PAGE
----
By: Rob Funk, LMSW

 

Scope of the problem

Suicide has risen to a level of epidemic proportions in the United States.  According to the American Foundation for Suicide Prevention (AFSP) suicide is the 10th leading cause of death in the United States, each year 44,965 Americans die by suicide.  They also find that for every completed suicide in 2017, twenty-five attempts were made.

To break these statistics down into a more understandable analysis, the AFSP tells us the suicide rate is 13.42 per 100,000 individuals – so almost thirteen and a half percent.  They say men die by suicide over three times more often than women. On average, there are 123 suicides per day; white males accounted for 7 of 10 suicides in 2016 and have the highest rate of suicide among all other identifiers in middle age.

According to the Centers for Disease Control, these numbers have continued to increase every year from 1999 through 2016 and every state has realized an increase in suicides except Nevada, having realized a one percent decrease across the measured period.

What to look for

According to nursingcrib.com, there are common signs to look for if you think someone is considering suicide.  Among those signs are self-mutilation, unexplained decrease in daily functioning, isolation, and withdrawal, decreased social interaction, channeling anger and hostility towards self, inability to discuss the future, previous suicide attempts, maladaptive levels of anxiety and non-verbal cues such as giving away possessions.

 

According to the Mayo Clinic and drugs.com, When someone says he or she is thinking about suicide or says things that sound like they are considering suicide, it can be very upsetting. You may not be sure what to do to help, whether you should take talk of suicide seriously, or if your intervention might make the situation worse. Taking action is always the best choice. Here’s what to do.

Start by asking questions

It is important to understand that asking about suicidal thoughts or feelings won’t push someone into doing something self-destructive. In fact, offering an opportunity to talk about feelings may reduce the risk of acting on suicidal feelings.

Be sensitive, but ask direct questions, such as:

  • How are you coping with what’s been happening in your life?
  • Do you ever feel like just giving up?
  • Are you thinking about dying?
  • Are you thinking about hurting yourself?
  • Are you thinking about suicide?
  • Have you ever thought about suicide before, or tried to harm yourself before?
  • Have you thought about how or when you’d do it?
  • Do you have access to weapons or things that can be used as weapons to harm yourself?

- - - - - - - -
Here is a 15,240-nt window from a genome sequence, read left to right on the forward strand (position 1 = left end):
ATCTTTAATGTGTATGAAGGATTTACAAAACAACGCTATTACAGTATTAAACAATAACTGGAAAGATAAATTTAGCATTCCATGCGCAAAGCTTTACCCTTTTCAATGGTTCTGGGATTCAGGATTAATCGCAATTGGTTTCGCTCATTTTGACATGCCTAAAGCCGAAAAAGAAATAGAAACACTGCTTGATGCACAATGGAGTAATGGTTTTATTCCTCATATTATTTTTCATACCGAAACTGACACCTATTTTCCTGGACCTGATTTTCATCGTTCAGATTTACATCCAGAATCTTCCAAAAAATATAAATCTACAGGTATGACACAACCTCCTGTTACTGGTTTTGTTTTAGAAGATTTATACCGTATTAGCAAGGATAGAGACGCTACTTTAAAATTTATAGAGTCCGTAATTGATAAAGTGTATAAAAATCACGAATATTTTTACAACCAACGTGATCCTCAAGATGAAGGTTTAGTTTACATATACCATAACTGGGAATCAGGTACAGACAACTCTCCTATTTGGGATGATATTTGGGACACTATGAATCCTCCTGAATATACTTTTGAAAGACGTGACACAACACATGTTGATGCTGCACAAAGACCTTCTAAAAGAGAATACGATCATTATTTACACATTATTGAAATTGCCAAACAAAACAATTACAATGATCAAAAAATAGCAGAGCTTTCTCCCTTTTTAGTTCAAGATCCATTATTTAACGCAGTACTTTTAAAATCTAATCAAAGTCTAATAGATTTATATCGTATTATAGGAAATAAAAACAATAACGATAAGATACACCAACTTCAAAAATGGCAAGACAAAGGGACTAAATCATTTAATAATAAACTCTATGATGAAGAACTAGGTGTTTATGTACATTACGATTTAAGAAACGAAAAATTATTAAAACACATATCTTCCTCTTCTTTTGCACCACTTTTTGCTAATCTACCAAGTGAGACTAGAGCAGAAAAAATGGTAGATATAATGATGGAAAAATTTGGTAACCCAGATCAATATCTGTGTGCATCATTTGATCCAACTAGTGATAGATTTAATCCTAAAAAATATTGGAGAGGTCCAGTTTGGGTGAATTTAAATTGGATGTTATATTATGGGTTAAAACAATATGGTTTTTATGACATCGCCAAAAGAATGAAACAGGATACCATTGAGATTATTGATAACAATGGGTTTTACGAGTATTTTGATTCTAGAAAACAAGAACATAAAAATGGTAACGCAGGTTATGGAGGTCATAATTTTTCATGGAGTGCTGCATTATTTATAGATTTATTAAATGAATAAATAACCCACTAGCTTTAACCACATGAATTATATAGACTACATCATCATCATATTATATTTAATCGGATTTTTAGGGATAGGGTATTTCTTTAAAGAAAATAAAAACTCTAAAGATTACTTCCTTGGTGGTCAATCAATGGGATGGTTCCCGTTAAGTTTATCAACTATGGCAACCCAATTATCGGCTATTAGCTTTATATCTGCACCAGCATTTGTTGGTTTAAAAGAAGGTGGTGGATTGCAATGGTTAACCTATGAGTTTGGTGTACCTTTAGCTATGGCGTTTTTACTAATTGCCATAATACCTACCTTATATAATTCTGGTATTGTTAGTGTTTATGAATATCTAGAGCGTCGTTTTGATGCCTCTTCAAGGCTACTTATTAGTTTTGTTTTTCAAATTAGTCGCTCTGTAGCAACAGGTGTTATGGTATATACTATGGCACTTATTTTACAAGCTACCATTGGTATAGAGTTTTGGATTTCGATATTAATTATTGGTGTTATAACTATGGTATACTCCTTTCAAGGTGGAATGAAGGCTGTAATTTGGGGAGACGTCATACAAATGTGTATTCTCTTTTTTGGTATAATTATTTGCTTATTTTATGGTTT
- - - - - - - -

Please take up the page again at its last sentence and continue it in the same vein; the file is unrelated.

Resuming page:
Look for warning signs

Look for the signs listed above and listen for statements such as “I’m going to kill myself,” “I wish I were dead” or “I wish I hadn’t been born.”  Try to discover if the person has a plan to take their own life, such as buying a gun or stockpiling pills.  Be on the lookout for mood swings, such as being emotionally high one day and deeply discouraged the next or being preoccupied with death, dying, or violence.  Feeling trapped or hopeless about a situation is another sign to watch for.

Look for an increase in the use of alcohol or drugs.  Try to find out if the person has feelings of hopelessness about their situation. Look for changes in normal routine, including eating or sleeping patterns.  Again, as mentioned above, look for signs such as giving away belongings or getting affairs in order when there is no other logical explanation for doing this or saying goodbye to people as if they won’t be seen again.

What you can do

If someone has attempted suicide don’t leave the person alone.  Call 911 or your local emergency number right away. Or, if you think you can do so safely, take the person to the nearest hospital emergency room yourself.

Try to find out if he or she is under the influence of alcohol or drugs or may have taken an overdose. Tell a family member or friend right away what’s going on.

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If a friend or loved one talks or behaves in a way that makes you think he or she might attempt suicide, don’t try to handle the situation alone:  get help from a trained professional as quickly as possible. The person may need to be hospitalized until the suicidal crisis has passed.

Encourage the person to call a suicide hotline number. Call the National Suicide Prevention Lifeline at 800-273-TALK (800-273-8255) to reach a trained counselor. Use that same number and press “1” to reach the Veterans Crisis Line.

 

References

American Foundation for Suicide Prevention. (n.d.). https://afsp.org/about-suicide/suicide-statistics/

Centers for Disease Control. (n.d.). period https://www.cdc.gov/media/releases/2018/p0607-suicide-prevention.html

Drugs.com. (n.d.). https://www.drugs.com/mca/suicide-what-to-do-when-someone-is-suicidal

nursingcrib.com. (n.d.). https://nursingcrib.com/